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Olive oil is a fat from olives or the fruit of Olea europaea trees.  It is used extensively in those who eat a Mediterranean diet. It contains unsaturated and monounsaturated fatty acids (e.g.. oleic acid, linoleic acid, linolenic acid) which are considered healthy because they lower your bad (LDL) and total cholesterol.

This month in the British Journal of Nutrition, experts from Barcelona Spain evaluated the relationship between olive oil intake and heart disease using data from the European Prospective Investigation into Cancer and Nutrition (EPIC) Spanish cohort study.  The EPIC study enrolled 40,142 individuals who initially had no heart disease between 1992 and 1996 and followed them until 2004. Dietary and lifestyle information was collected and followed over time. After adjusting for other cardiac risk factors (e.g.. age, smoking, hypertension, cholesterol levels) those in the highest one fourth (highest quartile) of olive oil intake had an overall 7% lower risk of developing heart disease compared to those who ingested less olive oil.  The risk of heart disease was 11% lower in those who never smoked, 25% lower in those with low alcohol intake, and 14% lower in those who used virgin olive oil.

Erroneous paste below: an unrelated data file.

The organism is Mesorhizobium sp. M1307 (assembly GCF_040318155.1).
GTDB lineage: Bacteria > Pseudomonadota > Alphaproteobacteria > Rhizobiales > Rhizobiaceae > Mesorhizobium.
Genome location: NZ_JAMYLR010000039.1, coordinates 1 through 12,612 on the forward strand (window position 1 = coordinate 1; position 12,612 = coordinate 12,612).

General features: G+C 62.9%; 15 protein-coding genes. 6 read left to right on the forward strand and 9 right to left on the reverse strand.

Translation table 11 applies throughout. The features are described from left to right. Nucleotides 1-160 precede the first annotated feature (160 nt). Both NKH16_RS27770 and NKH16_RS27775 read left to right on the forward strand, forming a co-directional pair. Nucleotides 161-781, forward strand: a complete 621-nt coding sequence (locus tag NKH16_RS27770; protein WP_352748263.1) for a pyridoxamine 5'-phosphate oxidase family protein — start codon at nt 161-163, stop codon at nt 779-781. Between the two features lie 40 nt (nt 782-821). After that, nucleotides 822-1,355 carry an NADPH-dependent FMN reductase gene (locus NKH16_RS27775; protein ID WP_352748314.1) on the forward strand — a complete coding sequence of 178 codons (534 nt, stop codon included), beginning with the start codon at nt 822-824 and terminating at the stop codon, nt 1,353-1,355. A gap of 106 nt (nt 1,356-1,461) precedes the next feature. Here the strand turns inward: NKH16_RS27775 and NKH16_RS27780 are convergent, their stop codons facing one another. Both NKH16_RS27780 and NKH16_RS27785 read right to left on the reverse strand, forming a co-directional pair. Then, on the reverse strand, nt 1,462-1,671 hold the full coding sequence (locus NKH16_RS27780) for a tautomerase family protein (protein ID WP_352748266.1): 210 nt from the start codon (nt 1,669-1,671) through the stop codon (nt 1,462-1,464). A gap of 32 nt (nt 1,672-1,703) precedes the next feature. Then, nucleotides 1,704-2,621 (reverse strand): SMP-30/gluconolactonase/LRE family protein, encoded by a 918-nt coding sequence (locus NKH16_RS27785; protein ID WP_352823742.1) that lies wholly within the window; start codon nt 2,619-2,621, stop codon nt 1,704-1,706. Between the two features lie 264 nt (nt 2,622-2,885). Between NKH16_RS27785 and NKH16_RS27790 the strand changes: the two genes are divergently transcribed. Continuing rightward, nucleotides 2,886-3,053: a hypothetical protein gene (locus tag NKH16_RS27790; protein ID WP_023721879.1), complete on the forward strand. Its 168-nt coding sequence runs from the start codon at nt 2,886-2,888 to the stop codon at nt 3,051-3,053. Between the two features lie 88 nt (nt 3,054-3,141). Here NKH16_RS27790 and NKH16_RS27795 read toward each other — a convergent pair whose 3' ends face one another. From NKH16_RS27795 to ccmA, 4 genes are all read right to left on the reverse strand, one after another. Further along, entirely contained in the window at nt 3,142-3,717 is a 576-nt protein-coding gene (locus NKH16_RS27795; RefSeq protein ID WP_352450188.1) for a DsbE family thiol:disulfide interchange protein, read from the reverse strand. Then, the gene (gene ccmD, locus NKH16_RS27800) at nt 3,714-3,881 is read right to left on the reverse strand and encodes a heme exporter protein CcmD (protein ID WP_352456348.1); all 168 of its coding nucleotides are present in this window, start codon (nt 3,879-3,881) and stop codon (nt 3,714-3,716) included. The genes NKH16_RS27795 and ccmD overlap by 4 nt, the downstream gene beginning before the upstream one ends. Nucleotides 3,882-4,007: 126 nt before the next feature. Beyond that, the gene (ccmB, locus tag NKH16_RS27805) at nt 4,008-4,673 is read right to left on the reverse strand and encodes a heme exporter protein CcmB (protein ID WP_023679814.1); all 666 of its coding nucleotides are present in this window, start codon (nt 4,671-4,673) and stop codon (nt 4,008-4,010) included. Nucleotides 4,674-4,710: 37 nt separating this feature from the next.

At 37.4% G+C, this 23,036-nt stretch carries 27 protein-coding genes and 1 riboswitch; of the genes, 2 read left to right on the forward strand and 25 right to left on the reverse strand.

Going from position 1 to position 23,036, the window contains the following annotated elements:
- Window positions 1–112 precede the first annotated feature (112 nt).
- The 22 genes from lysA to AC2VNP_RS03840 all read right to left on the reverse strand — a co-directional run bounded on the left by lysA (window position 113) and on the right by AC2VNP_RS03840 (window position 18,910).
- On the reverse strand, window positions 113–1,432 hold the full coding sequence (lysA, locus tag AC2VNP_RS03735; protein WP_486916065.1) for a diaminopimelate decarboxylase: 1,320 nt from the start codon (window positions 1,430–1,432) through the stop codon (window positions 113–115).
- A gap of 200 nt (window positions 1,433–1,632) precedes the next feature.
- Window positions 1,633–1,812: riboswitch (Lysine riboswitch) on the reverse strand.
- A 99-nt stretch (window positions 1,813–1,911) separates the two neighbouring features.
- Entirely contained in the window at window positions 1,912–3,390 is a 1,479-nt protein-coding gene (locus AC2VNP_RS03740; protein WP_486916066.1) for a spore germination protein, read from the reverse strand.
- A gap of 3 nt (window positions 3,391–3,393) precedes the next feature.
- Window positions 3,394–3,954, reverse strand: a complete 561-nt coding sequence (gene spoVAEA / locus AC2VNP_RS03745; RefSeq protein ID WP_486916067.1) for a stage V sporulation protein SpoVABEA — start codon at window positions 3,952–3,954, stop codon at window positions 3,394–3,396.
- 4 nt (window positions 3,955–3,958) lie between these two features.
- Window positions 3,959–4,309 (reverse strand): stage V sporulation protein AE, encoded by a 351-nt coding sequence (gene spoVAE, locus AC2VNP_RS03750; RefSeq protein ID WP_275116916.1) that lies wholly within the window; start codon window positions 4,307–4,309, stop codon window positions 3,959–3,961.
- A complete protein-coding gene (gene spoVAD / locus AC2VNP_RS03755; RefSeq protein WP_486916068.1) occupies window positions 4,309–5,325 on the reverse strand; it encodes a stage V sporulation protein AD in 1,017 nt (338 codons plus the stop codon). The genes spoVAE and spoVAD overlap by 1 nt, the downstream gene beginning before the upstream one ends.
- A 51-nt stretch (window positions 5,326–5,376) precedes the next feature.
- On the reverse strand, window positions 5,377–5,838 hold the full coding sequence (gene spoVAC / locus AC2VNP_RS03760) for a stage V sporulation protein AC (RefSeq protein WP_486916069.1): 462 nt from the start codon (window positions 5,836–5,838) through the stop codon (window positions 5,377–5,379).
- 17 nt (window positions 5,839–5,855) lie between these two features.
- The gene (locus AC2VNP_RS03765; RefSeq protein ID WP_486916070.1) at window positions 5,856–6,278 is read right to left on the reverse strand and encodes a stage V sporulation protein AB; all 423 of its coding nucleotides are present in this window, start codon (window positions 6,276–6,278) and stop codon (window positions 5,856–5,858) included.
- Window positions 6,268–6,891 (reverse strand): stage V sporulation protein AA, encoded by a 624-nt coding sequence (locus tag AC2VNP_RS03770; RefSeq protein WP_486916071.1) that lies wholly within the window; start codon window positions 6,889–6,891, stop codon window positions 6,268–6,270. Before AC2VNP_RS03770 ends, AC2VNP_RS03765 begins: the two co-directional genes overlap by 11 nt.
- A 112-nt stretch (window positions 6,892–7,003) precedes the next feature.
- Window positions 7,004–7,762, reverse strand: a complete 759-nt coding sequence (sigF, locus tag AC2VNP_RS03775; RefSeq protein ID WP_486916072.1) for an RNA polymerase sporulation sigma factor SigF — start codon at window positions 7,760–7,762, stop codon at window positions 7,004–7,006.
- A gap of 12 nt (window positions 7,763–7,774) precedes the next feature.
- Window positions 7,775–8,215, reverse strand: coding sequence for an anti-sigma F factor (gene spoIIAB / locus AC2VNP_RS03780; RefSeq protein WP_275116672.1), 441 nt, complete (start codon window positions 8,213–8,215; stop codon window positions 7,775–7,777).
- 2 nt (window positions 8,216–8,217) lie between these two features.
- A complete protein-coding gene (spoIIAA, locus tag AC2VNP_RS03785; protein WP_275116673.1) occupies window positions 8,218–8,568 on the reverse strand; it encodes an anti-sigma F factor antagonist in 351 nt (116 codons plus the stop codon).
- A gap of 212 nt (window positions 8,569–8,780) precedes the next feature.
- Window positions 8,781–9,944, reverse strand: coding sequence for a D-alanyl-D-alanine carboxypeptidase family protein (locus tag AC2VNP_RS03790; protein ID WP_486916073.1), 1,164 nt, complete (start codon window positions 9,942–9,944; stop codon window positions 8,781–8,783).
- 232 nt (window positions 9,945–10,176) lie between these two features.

Other aspects of the Mediterranean diet are also considered to be heart healthy. This diet consists of eating plant based foods like fruits, vegetables, whole grains, legumes (beans), and nuts. Olive oil replaces butter while herbs and spices are used instead of salt. Red meat is de-emphasized while fish or poultry is eaten at least twice per week.

In addition to being heart healthy, the Mediterranean diet has been shown to decrease premature aging, lower mortality, decrease strokes, improve blood glucose control and decrease rates of some cancers.

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